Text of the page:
23. Mr McVeety points to finding at paragraph 43 that the appellant had speculated about the shots fired at his home and at paragraph 44 that there was no evidence that O was a member of the tribe, although the respondent did accept that the tribe did exist and was powerful in Kurdistan. However for the reasons set out above the 2 principal findings whether taken together or on their own, were not sufficient findings to wholly reject the appellant’s account and in the circumstances where the principal finding is unsafe, and the requirement for anxious scrutiny, they are likely to have had an effect on the overall credibility of the claim and the assessment as a whole (and also see paragraph 48 by reference to the sur place claim and paragraph 50 where the FtTJ referred to his concerns in relation to the appellant’s overall credibility).
24. Whilst Mr McVeety pointed to the alternative findings as to internal relocation, however, those findings did not take account of the appellant’s claim to be in fear of the tribe which formed part of the assessment of internal relocation as set out in the last ground of challenge. Whilst it is well established that judicial caution and restraint is required when considering whether to set aside a decision of a specialist fact finding tribunal, in the light of those errors which relate to the assessment of credibility, which was the principal feature of this claim, I accept the submission made by Ms Soltani that the assessment of credibility was flawed and thus the decision shall be set aside.
25. I have given careful consideration to the Joint Practice Statement of the First-tier Tribunal and Upper Tribunal concerning the disposal of appeals in this Tribunal.
"[7.2] The Upper Tribunal is likely on each such occasion to proceed to re-make the decision, instead of remitting the case to the First-tier Tribunal, unless the Upper Tribunal is satisfied that:-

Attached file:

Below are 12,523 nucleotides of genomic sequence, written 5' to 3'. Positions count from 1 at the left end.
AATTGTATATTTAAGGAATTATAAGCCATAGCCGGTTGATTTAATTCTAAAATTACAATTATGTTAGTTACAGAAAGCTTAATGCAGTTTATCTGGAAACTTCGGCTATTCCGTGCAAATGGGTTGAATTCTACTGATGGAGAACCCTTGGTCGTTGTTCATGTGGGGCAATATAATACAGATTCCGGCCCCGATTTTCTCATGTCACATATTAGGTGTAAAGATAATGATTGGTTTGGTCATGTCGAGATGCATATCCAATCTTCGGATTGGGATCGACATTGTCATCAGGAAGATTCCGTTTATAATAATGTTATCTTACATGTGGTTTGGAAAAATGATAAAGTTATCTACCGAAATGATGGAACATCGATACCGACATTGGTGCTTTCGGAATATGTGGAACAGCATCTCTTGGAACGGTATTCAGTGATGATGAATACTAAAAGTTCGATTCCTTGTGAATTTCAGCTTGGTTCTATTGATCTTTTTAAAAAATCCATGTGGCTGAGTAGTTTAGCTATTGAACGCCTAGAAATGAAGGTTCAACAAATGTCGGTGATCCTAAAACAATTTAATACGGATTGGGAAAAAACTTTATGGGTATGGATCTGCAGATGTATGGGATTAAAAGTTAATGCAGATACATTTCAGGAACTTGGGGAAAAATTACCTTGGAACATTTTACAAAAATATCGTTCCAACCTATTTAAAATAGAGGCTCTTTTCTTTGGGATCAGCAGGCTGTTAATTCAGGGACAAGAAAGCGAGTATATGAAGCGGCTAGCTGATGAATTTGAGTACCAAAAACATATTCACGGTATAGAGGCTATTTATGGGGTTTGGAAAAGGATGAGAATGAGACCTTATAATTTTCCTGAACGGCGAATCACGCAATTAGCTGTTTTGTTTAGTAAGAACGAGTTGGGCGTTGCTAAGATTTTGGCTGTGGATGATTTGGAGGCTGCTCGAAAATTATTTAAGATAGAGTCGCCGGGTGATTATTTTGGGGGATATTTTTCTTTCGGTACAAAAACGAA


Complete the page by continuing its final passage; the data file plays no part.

(a) the effect of the error has been to deprive a party before the First-tier Tribunal of a fair hearing or other opportunity for that party's case to be put to and considered by the First-tier Tribunal; or
(b) the nature or extent of any judicial fact finding which is necessary in order for the decision in the appeal to be re-made is such that, having regard to the overriding objective in rule 2, it is appropriate to remit the case to the First-tier Tribunal."
26. I have considered the submissions of the advocates. Ms Soltani submitted that the appeal should be remitted to the FtT and Mr McVeety submitted that it would depend on the error. I have considered the issue in the light of the practice statement recited and the recent decision of the Court of Appeal in AEB v SSHD  EWCA Civ 1512 and the decision in Begum  UKUT 46(IAC.) As to the remaking of the decision and having heard from the advocates I am satisfied that in light of the fact findings which will be necessary, the appeal falls within paragraph 7.2 (b) of the practice statement as a full assessment of the evidence will be necessary which includes an assessment of issues of credibility. I therefore remit the appeal to the First-tier Tribunal for that hearing to take place.
Notice of Decision
27. The decision of the FtT is set aside and shall be remitted to the FtT for rehearing.
Upper Tribunal Judge Reeds
Upper Tribunal Judge Reeds
24 August 2023